At this point, my groupmates and I were officially assigned a partnership with the Oregon Farm Bureau, represented by the previously mentioned Barb Iverson, who also owns and operates Wooden Shoe Tulip Farm and Red Barn Hemp. One of our first posts about the OFB looked at their actions in terms of effective action and altruism. If nothing else, the OFB is very active and effective, but I’m at odds with their altruism. The OFB fights diligently for family farmers in rural Oregon, but what would benefit them as business people would be harmful to the rock that these farms lean on: migrant farmworkers. In this Pandemic, these workers have been acknowledged as essential, despite suffering poor or abusive conditions and existing under the constant threat of deportation. The OFB does not include farmworkers among their members, and opposes paid family or sick leave for their workers, as well as raising the minimum wage. This sentiment is not as evident in our original post, because sometimes engagement requires holding back your judgments to allow for conversation.
As the class moved to talk about polarization itself, we took a look at resources such as The Hidden Tribes of America, which reflected our likely differing opinions between our partner organization and us. Like I mentioned before, so many of our interactions are set in front of the background radiation of division. Our post following up our study of the “Divided Who” is more reflective of our group’s general disagreement with the OFB, which I feel was a more valuable learning experience than if our opinions matched up. Regardless of our differing views, we were going to connect, which is the most productive kind of engagement there is.
I wanted to pair our look at the Post-Truth World and dialogic models of communication since both of those topics combined brought something into focus as I had never seen it before; everyone thinks they are right, and that their truth is the truth. In reality, that is just not possible; I know from personal experience that what you might think is normal is actually so not normal that you can get a diagnosis for it.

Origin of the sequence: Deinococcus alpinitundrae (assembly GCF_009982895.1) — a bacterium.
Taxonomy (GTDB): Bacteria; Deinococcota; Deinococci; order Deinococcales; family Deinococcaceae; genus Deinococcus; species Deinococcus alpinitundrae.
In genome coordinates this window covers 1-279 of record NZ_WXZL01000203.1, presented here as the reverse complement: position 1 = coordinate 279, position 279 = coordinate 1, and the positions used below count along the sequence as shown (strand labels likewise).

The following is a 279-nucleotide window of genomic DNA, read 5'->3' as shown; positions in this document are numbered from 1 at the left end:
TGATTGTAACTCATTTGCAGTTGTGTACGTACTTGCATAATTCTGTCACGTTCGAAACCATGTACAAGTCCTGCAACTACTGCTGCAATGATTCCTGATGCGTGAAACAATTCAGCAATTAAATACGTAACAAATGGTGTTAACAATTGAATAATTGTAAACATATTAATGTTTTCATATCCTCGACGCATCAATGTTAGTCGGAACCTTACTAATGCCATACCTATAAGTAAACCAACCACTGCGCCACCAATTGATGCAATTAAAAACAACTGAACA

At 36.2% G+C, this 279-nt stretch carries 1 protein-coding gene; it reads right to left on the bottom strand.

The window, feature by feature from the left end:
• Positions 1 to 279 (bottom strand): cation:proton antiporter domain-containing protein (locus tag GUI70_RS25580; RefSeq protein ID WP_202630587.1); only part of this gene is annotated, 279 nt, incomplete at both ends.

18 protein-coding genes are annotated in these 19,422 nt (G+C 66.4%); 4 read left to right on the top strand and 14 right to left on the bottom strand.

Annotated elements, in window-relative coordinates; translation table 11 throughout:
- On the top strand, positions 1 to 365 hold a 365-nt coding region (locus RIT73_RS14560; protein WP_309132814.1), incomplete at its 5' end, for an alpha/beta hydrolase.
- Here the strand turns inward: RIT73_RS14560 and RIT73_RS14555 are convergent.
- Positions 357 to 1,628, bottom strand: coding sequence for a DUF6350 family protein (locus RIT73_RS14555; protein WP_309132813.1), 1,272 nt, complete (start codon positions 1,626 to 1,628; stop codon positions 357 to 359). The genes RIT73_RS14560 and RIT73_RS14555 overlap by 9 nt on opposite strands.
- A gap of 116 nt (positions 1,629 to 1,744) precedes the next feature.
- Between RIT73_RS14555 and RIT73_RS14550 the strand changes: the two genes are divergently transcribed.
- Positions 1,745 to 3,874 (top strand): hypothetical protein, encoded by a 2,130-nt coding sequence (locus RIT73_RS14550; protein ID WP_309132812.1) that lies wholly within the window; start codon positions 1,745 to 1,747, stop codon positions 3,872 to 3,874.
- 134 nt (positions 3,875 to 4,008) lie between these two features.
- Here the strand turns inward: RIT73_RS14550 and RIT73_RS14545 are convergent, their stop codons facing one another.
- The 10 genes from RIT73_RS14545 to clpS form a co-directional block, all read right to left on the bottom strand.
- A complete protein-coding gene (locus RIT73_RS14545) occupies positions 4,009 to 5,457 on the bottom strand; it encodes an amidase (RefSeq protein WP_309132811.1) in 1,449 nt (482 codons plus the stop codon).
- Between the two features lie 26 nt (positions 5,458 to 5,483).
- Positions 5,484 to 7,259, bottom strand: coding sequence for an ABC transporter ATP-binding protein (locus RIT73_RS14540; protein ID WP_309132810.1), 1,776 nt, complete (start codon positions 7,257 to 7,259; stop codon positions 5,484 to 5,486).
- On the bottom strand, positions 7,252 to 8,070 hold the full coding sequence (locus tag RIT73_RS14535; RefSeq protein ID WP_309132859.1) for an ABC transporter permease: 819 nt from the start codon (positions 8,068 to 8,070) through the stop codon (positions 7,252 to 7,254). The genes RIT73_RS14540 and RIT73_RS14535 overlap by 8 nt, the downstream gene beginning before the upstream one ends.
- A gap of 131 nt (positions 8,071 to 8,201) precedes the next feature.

I hit a wall here. I already mentioned that I am not engaged, and I’m not a good listener. I also have a hard time expressing myself or regulating my emotions. But this time I was able to step outside of myself to admit that on either side of an argument each side knows something the other does not. Maybe the Oregon Farm Bureau doesn’t know that the real enemy is predatory loans and an unfair market. But I know that they know much more than me in other regards. I mean, all I do is grow lettuce in fish tanks.
Scattered to the Santa Ana Winds
Now that I find myself straddling a wall between actual engagement and my habit of going completely silent in any conflict, everything has gone to hell. The Pandemic is asking us to both disengage and engage with each other like never before. I write this from back home in Los Angeles, hundreds of miles away from any Oregon farm. Sometimes I feel like I’m on the moon.
I want to close out my reflection with an email our group received from Barb Iverson, asking her if we could continue to communicate despite everything keeping us apart:
Sorry about the delay. We have trying to sell potted tulips and make enough to pay our bills. The coronavirus has been devastating to our farm and couldn’t have come at a worse time. We have also had to let employees go which is heart wrenching. That being said, being a highly diversified farm will at least let us continue for another year.
Now, to your project. How can I help.